Throughout my time in the Pacific Northwest Archaeology Lab I have engaged in several small projects. I started working with ceramics and glass, and have switched my focus into working on the photography of belongings recovered through Field Methods in Indigenous Archaeology. We do photography in the lab because it is important to create a digital record of the belongings we are analyzing. Artifact Photography allows for us to create a visual database that can assist our analysis, as well as enable others to access the belongings and learn from them.
The photo that I chose is of one of my favorite artifacts, it is a plastic bead excavated from the the Grand Ronde School privy. This picture was the first time I had photographed a three dimensional object where the depth of field was not an issue. I really appreciate the edges of the artifact in the photo. Artifact Photography has a very common issue with depth of field. There are a few very prominent issues in photography one of those being depth of field and another being light reflection when photographing objects such as glass.
Depth of field was the most prominent issue when I first began photography, it made it almost impossible to shoot artifacts fully in focus, as larger items often result in blurring of certain areas of the photo. To resolve this issue, I used Photoshop to merge a series of pictures so as to eliminate the blur. Photoshop stacking is where you take a series of photos of the same artifact and stack them on top of each other, using the program to extract areas in focus in each image and form a new image, thus solving the issue of depth of field.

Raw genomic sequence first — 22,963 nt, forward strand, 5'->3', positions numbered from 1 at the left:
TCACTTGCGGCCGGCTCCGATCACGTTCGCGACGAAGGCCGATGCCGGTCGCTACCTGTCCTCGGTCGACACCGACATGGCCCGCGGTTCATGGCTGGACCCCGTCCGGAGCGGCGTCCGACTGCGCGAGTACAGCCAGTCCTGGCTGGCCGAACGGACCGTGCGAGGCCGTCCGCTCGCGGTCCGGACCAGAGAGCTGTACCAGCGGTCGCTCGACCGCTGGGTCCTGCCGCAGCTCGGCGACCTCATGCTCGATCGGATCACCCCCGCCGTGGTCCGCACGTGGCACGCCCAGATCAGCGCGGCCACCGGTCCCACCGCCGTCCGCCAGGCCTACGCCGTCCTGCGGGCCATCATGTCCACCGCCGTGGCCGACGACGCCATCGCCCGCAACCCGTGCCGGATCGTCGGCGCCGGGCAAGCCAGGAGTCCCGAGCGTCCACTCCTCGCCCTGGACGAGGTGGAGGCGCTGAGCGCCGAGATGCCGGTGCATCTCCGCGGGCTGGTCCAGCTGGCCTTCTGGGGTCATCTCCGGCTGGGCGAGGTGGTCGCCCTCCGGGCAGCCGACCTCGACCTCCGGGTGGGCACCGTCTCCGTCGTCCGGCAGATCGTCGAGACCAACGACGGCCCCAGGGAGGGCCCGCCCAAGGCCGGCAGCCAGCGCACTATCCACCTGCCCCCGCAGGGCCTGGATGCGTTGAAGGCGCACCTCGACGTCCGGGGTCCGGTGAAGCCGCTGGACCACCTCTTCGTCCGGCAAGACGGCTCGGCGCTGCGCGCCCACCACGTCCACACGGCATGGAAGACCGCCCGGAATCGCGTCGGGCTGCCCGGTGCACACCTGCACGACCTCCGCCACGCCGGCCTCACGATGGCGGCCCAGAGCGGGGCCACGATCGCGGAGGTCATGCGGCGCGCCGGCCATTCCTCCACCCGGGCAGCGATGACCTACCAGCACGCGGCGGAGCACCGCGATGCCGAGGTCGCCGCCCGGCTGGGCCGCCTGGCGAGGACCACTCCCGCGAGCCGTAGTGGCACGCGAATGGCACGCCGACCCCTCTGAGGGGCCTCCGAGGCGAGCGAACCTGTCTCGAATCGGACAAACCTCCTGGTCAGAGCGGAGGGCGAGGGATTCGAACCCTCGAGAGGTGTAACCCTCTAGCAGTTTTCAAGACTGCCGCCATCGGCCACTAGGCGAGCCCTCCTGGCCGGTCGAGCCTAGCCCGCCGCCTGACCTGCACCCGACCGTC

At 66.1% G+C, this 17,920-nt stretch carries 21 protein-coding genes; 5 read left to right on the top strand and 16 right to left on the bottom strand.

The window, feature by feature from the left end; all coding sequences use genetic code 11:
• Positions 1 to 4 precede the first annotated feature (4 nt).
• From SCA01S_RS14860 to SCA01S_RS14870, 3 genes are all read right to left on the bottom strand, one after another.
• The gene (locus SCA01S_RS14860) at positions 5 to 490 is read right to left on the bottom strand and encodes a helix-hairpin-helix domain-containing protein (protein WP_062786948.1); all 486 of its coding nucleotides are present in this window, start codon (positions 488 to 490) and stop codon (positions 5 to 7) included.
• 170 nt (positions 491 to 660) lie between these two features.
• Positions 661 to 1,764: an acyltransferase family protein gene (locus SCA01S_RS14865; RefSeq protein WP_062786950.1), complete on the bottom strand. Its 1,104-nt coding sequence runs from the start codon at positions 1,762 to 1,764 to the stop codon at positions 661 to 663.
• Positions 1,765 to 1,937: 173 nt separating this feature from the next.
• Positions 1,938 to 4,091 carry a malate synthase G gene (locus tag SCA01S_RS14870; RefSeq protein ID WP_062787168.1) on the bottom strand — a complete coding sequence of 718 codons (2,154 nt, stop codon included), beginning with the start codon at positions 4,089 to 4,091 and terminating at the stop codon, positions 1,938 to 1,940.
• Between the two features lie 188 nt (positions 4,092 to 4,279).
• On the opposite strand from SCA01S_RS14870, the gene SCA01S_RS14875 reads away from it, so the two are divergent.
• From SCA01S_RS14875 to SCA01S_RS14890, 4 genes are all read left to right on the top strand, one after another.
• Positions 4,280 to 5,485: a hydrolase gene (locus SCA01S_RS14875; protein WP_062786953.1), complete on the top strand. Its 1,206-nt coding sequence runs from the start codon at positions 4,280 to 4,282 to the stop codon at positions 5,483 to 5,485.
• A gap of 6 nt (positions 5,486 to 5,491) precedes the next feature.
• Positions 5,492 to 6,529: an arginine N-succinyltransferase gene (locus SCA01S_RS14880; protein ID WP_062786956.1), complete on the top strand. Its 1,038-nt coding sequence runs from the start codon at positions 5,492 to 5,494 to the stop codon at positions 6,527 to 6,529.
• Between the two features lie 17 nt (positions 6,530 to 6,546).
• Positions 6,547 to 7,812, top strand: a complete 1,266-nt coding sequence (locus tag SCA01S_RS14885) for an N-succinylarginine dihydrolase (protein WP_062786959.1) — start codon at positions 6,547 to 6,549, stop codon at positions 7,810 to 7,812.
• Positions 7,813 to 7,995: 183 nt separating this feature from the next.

The other major issue that I noticed when shooting the artifacts was light reflection making it so that you cannot see the artifact very well. This mostly occurred when I was shooting glass and made it so that the actual glass was very difficult to see in the picture because the light made the glass shine and impossible to see. I am excited to see what new skills I will learn in photography; what new challenges will show up, and how I will resolve them next quarter in the Pacific Northwest Archaeology Lab.
By: Zach Stewart